Bill Roden, lobbyist for the Coeur d’Alene Tribe, in his closing statement this morning to the Senate State Affairs Committee, said, “I sympathize with all of the statements that have been made with reference to the horse industry in the state of Idaho. … I think that the people who have engaged in it are wonderful people, I think it’s a great sport.” But he said the question is the one that Kane articulated: Whether what’s happening now matches the Legislature’s intent in its 2013 law.
Roden said he attended the 2013 hearings, and thought what was coming was something similar to betting on simulcasts – betting on races being run elsewhere – except that the races would be historical ones that already had been run. “It was pretty straightforward,” he said. “It seemed a little odd, but if it would help the horse industry … we were sympathetic to it and we did not object to that legislation.”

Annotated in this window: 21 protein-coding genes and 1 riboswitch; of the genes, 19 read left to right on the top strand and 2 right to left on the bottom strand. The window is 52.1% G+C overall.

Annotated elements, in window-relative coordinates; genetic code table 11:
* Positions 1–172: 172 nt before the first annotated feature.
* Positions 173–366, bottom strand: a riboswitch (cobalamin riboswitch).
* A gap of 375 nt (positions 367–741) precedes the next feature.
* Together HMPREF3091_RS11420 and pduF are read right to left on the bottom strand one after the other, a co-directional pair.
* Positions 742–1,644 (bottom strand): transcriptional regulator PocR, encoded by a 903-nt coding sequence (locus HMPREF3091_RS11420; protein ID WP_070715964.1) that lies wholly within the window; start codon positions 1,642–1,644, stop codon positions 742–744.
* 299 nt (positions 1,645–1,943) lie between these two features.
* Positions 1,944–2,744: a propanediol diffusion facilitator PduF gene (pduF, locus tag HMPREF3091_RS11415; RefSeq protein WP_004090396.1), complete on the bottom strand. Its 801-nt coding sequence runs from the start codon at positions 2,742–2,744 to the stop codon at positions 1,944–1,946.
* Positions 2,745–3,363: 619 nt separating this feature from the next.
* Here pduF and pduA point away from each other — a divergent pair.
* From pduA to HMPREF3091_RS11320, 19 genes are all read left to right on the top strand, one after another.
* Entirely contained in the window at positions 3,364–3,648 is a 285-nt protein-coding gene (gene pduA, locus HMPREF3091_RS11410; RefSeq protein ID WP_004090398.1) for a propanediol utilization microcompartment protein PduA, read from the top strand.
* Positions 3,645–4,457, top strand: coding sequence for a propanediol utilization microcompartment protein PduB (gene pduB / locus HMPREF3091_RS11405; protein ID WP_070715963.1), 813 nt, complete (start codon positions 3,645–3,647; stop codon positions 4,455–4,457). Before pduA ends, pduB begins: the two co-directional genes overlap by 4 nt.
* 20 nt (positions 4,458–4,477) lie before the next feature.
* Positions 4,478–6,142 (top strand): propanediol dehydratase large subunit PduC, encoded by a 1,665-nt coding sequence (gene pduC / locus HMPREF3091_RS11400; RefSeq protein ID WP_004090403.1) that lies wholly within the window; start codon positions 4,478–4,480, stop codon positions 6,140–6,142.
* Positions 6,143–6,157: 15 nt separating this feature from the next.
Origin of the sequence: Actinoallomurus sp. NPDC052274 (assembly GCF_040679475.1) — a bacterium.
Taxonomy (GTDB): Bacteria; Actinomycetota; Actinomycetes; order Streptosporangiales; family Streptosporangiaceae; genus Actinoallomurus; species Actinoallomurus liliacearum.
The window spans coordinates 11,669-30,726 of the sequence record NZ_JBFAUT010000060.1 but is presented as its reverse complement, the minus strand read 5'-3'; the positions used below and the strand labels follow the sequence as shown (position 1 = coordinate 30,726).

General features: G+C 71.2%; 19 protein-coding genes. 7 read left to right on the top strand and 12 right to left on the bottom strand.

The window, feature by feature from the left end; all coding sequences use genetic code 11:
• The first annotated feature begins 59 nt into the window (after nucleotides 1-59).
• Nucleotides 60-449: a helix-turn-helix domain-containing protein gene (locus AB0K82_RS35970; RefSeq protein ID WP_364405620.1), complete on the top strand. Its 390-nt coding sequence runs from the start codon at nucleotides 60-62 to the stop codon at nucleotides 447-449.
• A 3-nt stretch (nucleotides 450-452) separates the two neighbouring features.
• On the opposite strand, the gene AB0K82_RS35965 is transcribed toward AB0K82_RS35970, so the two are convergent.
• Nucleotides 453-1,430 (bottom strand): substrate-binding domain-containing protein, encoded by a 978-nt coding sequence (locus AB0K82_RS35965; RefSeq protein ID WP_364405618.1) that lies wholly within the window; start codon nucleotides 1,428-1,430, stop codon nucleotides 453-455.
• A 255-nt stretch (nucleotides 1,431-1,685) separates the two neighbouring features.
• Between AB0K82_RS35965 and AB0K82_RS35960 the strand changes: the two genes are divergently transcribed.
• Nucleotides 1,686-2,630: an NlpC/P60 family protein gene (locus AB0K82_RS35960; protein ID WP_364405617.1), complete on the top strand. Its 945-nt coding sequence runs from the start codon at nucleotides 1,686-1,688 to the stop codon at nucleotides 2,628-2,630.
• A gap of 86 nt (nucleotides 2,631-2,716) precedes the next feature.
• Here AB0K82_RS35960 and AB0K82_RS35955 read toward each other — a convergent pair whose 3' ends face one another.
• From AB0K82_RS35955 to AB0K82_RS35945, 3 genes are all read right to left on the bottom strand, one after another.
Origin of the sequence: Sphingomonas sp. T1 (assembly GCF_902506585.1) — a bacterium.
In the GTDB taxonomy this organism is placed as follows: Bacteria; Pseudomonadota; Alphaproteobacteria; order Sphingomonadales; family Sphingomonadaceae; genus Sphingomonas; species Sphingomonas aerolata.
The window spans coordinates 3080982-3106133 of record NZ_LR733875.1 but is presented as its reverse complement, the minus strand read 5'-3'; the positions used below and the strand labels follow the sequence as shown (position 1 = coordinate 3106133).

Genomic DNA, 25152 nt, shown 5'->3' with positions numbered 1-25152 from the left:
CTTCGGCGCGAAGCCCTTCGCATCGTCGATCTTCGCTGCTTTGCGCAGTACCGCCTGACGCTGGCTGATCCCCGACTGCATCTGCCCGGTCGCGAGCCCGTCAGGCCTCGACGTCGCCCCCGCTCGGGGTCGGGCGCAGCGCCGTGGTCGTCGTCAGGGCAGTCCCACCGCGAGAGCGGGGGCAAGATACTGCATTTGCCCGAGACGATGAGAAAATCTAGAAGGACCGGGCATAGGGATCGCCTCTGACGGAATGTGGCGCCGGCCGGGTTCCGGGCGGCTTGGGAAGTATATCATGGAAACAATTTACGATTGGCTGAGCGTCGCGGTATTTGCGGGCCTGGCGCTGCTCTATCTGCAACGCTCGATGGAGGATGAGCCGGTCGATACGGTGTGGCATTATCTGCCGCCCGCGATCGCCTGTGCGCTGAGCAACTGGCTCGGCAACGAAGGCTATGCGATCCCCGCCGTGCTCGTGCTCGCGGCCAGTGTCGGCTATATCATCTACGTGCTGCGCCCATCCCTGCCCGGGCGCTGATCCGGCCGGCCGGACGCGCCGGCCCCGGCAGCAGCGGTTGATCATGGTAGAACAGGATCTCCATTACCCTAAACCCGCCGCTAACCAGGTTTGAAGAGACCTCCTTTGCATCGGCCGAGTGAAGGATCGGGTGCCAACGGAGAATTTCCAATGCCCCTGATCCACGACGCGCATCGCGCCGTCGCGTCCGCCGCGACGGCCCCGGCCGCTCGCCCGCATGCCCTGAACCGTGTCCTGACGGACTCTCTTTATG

Then, he said, he was contacted and asked if he knew what Idaho had just approved. “We saw these machines, and there is no question but what this is a simulated slot machine, and not at all the same kind of wagering that was anticipated.”